NEW YEAR’S EXTRAVAGANZA! To celebrate the coming of 2015, we are posting, over the next eight days, a Quip-Find™ “extravaganza”. Think of it as our version of fireworks – 14 new Quip-Find word puzzles in a burst of celebration. The first seven are being posted today, for your New Year’s Eve enjoyment. The other seven will be posted, one a day, during the first week of January.
Why the fireworks? Well, we hope that 2015 will be the Year of Quip-Find™ and Quipto® Word Puzzles! We are preparing and planning to publish a super new book of these puzzles. And in the book we will be introducing a new kind of puzzle: Quip-Bild™, where you, the puzzle-solver, take on the challenge of creating the puzzle – fitting the letters of a quip into the 3-D Quipto rack. (Quipto® is our registered trademark for both kinds of puzzles, and Quip-Find™ and Quip-Bild™ designate the two kinds of Quipto puzzles.)
So enjoy! And, PLEASE, post a link on your Facebook page and/or the Facebook pages of friends you think might like these word puzzles. Spread the word.
Thanks. And Happy New Year!
Jim Rader, Puzzlemaster
Portrait by P. Krämer-Friedrich Bruckmann
Alfred, Lord Tennyson (1809-1892)
The first puzzle, below, features a quote from Alfred, Lord Tennyson, Poet Laureate of Britain and Scotland during the 19th Century.
Benjamin Disraeli (1804-1881)
December 21 is the birthday of Benjamin Disraeli, Prime Minister of Great Britain from 1874 to 1880; he was born 210 years ago today. He is one of the most quotable people of his time, famous for his pithy wisdom.
The puzzle below features something he said about one of the biggest issues of his time — and of our time.
The two-diagram puzzle below expresses one man’s take on the holiday season. (1) and (2) are what he said, and (3) is his name.
Hint: Ironically, this man was named for the holiday season! (Yesterday would have been his 115th birthday.)
For our December Quip-Find(TM) Puzzle of the Month, we have chosen a well-known quote from J. M. Barrie, the Scottish novelist and dramatist best known as the author of Peter Pan. Enjoy solving it!
(By coincidence, Peter Pan Live airs tonight on NBC (8:00/ 7:00 Central).)
Photo credit: ibtimes.co.uk
The quotation hidden in the Quip-Find diagrams below could well have been spoken about the current events in Ferguson, Missouri. Parts 1 and 2 are the quote; 3 is the name of the person being quoted.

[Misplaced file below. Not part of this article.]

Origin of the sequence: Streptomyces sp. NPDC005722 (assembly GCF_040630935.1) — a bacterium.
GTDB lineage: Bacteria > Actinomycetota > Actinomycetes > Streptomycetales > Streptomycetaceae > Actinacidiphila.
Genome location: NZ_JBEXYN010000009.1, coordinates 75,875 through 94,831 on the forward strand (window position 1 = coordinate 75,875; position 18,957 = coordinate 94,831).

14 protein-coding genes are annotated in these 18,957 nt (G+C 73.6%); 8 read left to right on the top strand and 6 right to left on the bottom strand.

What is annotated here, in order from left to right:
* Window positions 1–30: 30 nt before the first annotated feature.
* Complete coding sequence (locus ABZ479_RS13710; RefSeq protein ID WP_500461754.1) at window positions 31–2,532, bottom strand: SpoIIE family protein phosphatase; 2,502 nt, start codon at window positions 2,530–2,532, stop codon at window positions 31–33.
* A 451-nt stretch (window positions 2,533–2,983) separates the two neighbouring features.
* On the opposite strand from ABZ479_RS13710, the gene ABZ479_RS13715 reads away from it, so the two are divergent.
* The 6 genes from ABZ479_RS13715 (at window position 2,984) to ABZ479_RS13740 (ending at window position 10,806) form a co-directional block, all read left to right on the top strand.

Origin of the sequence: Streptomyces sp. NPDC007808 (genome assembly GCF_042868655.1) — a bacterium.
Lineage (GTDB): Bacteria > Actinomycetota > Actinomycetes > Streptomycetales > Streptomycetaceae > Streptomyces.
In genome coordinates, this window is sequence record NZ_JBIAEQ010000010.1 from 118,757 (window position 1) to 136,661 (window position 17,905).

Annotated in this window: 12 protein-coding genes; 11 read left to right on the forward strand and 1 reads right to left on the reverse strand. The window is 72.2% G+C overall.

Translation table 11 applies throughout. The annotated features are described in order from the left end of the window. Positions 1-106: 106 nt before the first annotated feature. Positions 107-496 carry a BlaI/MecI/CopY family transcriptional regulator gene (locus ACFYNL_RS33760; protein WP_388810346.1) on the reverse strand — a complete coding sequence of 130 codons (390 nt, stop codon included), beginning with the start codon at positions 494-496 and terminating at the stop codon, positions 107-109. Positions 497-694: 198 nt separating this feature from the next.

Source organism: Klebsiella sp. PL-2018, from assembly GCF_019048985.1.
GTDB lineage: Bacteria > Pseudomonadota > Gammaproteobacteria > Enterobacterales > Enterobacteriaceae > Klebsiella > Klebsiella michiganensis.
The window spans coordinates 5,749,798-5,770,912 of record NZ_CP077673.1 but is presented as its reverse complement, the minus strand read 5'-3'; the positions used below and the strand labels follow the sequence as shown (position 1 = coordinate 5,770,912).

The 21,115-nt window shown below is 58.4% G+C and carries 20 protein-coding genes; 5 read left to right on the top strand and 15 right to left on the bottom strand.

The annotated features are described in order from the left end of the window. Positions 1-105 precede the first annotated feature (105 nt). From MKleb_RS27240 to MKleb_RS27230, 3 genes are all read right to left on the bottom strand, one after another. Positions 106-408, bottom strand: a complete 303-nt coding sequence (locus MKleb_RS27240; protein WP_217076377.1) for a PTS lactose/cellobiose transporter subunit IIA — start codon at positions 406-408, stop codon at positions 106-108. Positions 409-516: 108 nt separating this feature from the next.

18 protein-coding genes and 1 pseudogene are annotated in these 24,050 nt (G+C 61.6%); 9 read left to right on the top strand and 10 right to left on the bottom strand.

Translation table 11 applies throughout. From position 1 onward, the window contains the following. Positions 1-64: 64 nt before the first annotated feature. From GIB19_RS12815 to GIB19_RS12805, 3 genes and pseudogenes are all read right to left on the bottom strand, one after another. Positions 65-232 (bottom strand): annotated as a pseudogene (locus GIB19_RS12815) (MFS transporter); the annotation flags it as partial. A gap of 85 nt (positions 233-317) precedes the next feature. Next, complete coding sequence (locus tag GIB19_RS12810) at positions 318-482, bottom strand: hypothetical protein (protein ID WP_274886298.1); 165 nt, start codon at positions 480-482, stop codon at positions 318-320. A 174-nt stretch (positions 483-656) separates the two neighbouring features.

Marie Antoinette (1755-1793)
Sunday, November 2, will be the anniversary of the birth of Marie Antoinette, who became Queen of France and of the Navarre. She is best known for the quote, “Let them eat cake!” But our Quip-Find(TM) puzzle below features her last words, at age 37, spoken to her executioner after she stepped on his foot as she was led to the guillotine on October 16, 1793, in Place de la Revolution, Paris.
(NOTE: This puzzle involves wraparounds or “hidden adjacencies”, where letters that do not appear to be adjacent on the Quipto(R) rack actually are adjacent — on the hidden back side of the rack. In this diagram, S is adjacent to I, R is adjacent to A, and W is adjacent to E.)
At age 17 Mala Yousafzai has become the youngest ever recipient of the Nobel Peace Prize. The answer to our two-diagram puzzle below is something she said in a speech to the United Nations Youth Assembly only nine months after the attempt made on her life because of her efforts on behalf of education, particularly for girls. (She went on to say, “Education is the only solution.”)
President Jimmy Carter
Today is the 90th birthday of our 39th President. In 1982 he founded the Carter Center through which he continues to do humanitarian work around the world. Our puzzle features something Carter has said about what life requires.
(Note: The puzzle involves one wraparound or “hidden adjacency: Though they do not appear to be adjacent, the letter pairs C and F, L and P, and M and J actually do touch — on the back side of the Quipto(R) rack.)
T. S. Eliot (1888-1965)
Today is the birthday of the poet T. S. Eliot. The full-rack puzzle below features something that he said about our limitations.
(Note that the diagram represents two “hemicubes” (like the hemispheres of a globe) with the rack being rotated around an axis that runs through the cubicle occupied by H at the top and the cubicle occupied by Y at the bottom.)
Joan Rivers (1933-2014)
Joan Rivers, pioneering comedian and television host, died yesterday at age 81. The answer to our two-diagram puzzle is something self-deprecating she said about herself.
(This is a Quip-Find first: Our first ever published puzzle in which both parts of a quip require full-rack diagrams. Notice that in such a diagram, there are no wraparounds or hidden adjacencies; the adjacencies involved are always visible in one half-rack or the other.
(When you have solved the puzzle, enjoy tracing the path of the quip as it winds back and forth between the two halves of the diagram.)